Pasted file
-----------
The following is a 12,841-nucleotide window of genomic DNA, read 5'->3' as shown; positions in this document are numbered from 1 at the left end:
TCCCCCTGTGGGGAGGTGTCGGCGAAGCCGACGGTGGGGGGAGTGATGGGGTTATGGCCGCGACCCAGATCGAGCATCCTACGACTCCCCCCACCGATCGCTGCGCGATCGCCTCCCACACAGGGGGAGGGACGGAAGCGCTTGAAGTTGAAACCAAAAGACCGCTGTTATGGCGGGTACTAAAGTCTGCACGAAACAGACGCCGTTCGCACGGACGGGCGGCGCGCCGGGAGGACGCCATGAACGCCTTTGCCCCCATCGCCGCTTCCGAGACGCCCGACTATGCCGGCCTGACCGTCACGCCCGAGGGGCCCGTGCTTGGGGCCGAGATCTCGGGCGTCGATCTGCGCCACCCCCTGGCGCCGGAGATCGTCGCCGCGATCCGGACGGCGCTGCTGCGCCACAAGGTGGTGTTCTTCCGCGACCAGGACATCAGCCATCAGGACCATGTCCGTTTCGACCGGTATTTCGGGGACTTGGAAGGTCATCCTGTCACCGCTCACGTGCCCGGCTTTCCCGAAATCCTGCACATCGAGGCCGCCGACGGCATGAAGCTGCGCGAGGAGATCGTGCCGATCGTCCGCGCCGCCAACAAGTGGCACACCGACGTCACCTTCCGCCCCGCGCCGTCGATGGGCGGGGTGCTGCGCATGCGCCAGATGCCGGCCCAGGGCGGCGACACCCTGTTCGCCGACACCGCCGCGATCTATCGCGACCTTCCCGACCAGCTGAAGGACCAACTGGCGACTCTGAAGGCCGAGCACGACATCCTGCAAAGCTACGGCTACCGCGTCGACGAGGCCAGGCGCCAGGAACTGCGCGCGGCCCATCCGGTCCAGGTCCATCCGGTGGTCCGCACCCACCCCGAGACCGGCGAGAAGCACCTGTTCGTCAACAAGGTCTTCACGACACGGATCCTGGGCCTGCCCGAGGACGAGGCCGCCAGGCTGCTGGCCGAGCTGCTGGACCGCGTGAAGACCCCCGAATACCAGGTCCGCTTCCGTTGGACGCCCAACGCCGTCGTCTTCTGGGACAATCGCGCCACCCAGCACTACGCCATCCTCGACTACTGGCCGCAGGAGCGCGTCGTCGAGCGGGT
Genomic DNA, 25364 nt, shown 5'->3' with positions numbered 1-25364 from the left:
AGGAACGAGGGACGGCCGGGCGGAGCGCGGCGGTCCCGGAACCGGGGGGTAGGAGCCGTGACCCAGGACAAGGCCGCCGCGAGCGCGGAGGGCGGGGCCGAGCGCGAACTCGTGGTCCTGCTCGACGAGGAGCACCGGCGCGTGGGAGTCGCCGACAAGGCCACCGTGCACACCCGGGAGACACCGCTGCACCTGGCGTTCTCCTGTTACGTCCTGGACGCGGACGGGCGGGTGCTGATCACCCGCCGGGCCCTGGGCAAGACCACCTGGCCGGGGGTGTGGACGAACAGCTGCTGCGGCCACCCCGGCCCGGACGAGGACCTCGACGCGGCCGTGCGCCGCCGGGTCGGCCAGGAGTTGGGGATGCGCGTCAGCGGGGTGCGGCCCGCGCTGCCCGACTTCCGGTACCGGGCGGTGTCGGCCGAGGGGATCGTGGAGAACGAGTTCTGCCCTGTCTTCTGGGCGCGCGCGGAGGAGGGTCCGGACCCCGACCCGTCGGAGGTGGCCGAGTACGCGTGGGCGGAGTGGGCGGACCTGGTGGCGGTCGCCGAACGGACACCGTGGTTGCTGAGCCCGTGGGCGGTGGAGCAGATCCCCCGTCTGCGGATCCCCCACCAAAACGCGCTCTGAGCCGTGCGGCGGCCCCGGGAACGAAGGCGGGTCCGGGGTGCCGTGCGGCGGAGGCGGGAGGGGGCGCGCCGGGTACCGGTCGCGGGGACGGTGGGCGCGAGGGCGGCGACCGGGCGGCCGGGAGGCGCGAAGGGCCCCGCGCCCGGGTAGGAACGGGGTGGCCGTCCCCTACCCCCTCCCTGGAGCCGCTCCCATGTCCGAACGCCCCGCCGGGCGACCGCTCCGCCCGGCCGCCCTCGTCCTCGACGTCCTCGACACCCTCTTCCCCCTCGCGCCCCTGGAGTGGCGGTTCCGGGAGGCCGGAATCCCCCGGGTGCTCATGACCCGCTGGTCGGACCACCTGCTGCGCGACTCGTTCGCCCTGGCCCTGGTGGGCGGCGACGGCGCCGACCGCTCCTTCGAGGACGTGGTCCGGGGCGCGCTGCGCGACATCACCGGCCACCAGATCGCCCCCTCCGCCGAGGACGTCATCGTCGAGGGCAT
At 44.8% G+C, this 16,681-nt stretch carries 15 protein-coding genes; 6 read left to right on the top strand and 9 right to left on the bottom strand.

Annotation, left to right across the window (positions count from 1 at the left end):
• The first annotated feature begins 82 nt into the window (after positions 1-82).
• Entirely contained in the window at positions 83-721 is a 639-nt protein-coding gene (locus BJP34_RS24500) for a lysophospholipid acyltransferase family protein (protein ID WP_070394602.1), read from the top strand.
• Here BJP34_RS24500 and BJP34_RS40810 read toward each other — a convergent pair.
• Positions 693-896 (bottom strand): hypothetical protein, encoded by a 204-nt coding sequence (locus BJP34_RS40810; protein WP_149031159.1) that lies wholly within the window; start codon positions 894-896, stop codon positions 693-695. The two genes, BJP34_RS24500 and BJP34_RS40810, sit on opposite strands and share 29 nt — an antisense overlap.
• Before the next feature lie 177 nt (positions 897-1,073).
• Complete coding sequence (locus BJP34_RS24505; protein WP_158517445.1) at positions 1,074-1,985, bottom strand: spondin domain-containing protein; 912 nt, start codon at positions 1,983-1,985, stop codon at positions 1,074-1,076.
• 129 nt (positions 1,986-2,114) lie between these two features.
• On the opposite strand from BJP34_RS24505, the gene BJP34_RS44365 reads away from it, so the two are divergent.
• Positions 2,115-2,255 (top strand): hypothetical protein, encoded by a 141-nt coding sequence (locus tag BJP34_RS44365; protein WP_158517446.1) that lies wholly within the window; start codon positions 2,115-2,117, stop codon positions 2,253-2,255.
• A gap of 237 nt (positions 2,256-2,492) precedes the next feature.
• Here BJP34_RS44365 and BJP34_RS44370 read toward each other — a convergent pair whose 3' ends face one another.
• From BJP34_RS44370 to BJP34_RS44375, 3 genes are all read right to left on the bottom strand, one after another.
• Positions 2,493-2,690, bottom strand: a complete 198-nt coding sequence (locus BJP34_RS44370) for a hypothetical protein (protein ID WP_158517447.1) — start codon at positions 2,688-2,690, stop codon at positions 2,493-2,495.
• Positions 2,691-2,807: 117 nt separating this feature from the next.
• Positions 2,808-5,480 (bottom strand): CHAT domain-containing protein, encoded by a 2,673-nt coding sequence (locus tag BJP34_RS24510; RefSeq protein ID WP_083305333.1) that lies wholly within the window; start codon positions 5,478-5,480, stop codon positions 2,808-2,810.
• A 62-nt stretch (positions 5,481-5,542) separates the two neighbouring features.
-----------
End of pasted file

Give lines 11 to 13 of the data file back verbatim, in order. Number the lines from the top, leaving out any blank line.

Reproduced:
• Before the next feature lie 177 nt (positions 897-1,073).
• Complete coding sequence (locus BJP34_RS24505; protein WP_158517445.1) at positions 1,074-1,985, bottom strand: spondin domain-containing protein; 912 nt, start codon at positions 1,983-1,985, stop codon at positions 1,074-1,076.
• 129 nt (positions 1,986-2,114) lie between these two features.